As Russian military forces continued their invasion of Ukraine with an attack on the capital, Kyiv, and other cities, leading Ukrainian climate experts withdrew from an international scientific committee – just as the group was finalizing its endorsement of the landmark climate change report late Saturday. .
Leading climate experts from around the world have spent two weeks evaluating the United Nations Intergovernmental Panel on Climate Change (IPCC) survey, outlining how accelerating human-induced climate change is affecting societies and natural ecosystems around the world. The report, including recommendations to governments, will be released on Monday.
It is the second part of a global climate assessment published every five to seven years, and it will offer strategies for adapting to current and future warming, sea level rise and ocean acidification, as well as extreme weather events.
“We have delegates from other cities, not just Kiev, and they were forced to go to shelters,” said climatologist Svitlana Krakovska, head of the Ukrainian delegation. “But the most important thing is that it is very difficult to think about the impacts of climate change when you have Russian missile impacts in our Kiev and tanks everywhere.”
However, she hopes that what is known as the IPCC Working Group 2 report will get the coverage and attention it deserves.
This will likely be the starkest warning yet about the impacts of climate change on people and the planet – including the impacts that are unavoidable due to current levels of carbon emissions and rising temperatures. resulting. It will also assess readiness as part of “adaptive” measures, such as the ability to withstand extreme weather conditions.
It is released on Monday, following the Cop26 summit which agreed to step up action to try to limit global warming to 1½ degrees to avoid the worst impacts of climate change.
The outcome of the UN talks in Glasgow was described as maintaining the temperature target “but only with a weak pulse”, by conference chairman Alok Sharma. Since then, soaring prices for fossil fuels – especially natural gas in Europe – have undermined global momentum.
A draft leaked last year warned of the risk of crossing dangerous thresholds or “tipping points”, where things such as the melting of ice caps or permafrost, or the transformation of rainforests into grasslands , become irreversible, with enormous consequences.
It will present the effects of rising temperatures, which have already reached 1.1 degrees above pre-industrial levels, such as droughts, floods, storms and the effects on health, agriculture and cities – as well cascading and irreversible impacts.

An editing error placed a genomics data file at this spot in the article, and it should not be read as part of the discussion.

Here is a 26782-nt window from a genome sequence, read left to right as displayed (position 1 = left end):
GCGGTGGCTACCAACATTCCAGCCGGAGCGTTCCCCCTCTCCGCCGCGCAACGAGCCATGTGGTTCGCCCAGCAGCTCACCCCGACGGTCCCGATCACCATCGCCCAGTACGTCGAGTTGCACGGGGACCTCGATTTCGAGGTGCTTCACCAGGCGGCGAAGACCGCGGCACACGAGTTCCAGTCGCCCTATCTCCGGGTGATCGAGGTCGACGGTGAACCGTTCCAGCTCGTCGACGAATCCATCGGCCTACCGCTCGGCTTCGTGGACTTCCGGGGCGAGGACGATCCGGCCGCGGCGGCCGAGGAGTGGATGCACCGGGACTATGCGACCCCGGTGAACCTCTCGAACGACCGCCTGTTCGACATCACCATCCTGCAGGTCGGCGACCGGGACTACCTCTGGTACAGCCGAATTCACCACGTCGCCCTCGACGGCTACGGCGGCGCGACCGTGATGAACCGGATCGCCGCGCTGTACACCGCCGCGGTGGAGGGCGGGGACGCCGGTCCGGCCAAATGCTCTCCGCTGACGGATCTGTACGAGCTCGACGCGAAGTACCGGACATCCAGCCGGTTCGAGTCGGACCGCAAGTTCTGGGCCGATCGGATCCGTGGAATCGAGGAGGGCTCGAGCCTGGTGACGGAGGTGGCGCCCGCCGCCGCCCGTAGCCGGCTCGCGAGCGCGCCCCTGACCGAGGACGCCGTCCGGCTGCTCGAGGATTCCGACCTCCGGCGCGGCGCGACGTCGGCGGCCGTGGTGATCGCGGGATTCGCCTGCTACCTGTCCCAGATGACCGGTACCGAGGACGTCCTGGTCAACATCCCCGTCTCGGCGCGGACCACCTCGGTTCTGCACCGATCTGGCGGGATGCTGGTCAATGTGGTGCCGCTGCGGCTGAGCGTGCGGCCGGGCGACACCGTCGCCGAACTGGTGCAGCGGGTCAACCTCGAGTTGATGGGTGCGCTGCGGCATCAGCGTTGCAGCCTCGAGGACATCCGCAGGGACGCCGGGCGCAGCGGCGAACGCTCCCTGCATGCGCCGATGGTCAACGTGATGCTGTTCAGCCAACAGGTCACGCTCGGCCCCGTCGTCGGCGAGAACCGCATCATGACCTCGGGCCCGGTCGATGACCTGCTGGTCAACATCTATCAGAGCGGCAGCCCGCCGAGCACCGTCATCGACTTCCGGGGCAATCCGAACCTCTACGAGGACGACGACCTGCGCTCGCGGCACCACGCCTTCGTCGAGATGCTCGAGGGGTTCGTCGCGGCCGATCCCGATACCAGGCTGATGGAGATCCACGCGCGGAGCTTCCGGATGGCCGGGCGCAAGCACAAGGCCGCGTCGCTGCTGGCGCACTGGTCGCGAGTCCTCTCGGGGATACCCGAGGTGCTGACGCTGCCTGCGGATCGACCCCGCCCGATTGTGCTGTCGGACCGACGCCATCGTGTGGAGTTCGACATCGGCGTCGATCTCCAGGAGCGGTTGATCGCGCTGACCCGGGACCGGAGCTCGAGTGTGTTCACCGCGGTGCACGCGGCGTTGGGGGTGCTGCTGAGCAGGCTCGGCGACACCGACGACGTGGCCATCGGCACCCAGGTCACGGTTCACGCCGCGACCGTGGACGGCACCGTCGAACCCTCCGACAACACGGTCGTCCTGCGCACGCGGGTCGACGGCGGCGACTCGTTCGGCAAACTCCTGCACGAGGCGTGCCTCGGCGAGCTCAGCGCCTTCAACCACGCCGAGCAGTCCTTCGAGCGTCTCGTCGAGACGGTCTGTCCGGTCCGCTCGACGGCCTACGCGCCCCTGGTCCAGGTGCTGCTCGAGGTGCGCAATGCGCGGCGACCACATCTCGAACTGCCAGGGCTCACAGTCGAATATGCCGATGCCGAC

Particular emphasis will be placed on the different regions of the world, as well as on vulnerable populations and communities, migration and displacement.
Ahead of its release, Mark Watts, executive director of the group of mayors C40 Cities taking action on climate change, warned that the latest report was likely to “paint a gloomy picture” of major cities from London to Lima.
“City residents are already on the front lines of growing vulnerability to climate impacts such as deadly floods, rising sea levels, wildfires, extreme storms and unbearable urban heat. clear that we are now in the climate crisis, we are not waiting for it. We can still overcome climate degradation and build a prosperous future, but urban adaptation efforts must go beyond this new climate reality,” he said. he adds.
Rich countries have sought to downplay language about “loss and damage”, according to Christian Aid. Loss and damage funding is a much-needed source of financial support to help poorer communities cope with the devastating climate impacts caused primarily by emissions from the global north.
Christian Aid’s climate justice adviser, Nushrat Chowdhury, said: “We made real progress at the COP26 climate summit, putting loss and damage on the global agenda. Rich countries have refused to set up a fund to deal with these impacts, but that left us close to a breakthrough at Cop27 in Egypt later this year.
However, it seems that rich countries are now trying to undermine this progress by attacking the reality of loss and damage through the IPCC process, led by countries that claim to be climate leaders, such as the United States and the Kingdom. United, she said.
“It is shameful to see them brag about their climate achievements in public, but behind closed doors they are doing everything they can to prevent aid from reaching the most vulnerable,” Ms Chowdhury added.